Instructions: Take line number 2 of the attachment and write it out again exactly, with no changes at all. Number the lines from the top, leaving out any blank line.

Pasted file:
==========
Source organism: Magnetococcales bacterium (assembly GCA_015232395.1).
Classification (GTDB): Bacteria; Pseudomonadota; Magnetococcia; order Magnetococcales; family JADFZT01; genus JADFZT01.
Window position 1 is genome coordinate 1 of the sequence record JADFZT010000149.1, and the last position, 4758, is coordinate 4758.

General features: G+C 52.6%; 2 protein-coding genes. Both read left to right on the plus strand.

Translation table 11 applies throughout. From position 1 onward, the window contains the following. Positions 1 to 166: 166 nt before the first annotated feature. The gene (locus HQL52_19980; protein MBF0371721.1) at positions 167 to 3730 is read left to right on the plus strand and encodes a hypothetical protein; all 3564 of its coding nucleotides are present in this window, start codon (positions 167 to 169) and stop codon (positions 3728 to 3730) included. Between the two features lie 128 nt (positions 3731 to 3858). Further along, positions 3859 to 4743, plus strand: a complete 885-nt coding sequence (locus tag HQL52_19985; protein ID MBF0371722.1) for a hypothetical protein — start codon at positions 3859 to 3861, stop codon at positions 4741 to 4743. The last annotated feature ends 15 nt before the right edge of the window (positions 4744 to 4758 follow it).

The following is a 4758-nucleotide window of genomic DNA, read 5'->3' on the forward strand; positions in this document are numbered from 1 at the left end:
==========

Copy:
Classification (GTDB): Bacteria; Pseudomonadota; Magnetococcia; order Magnetococcales; family JADFZT01; genus JADFZT01.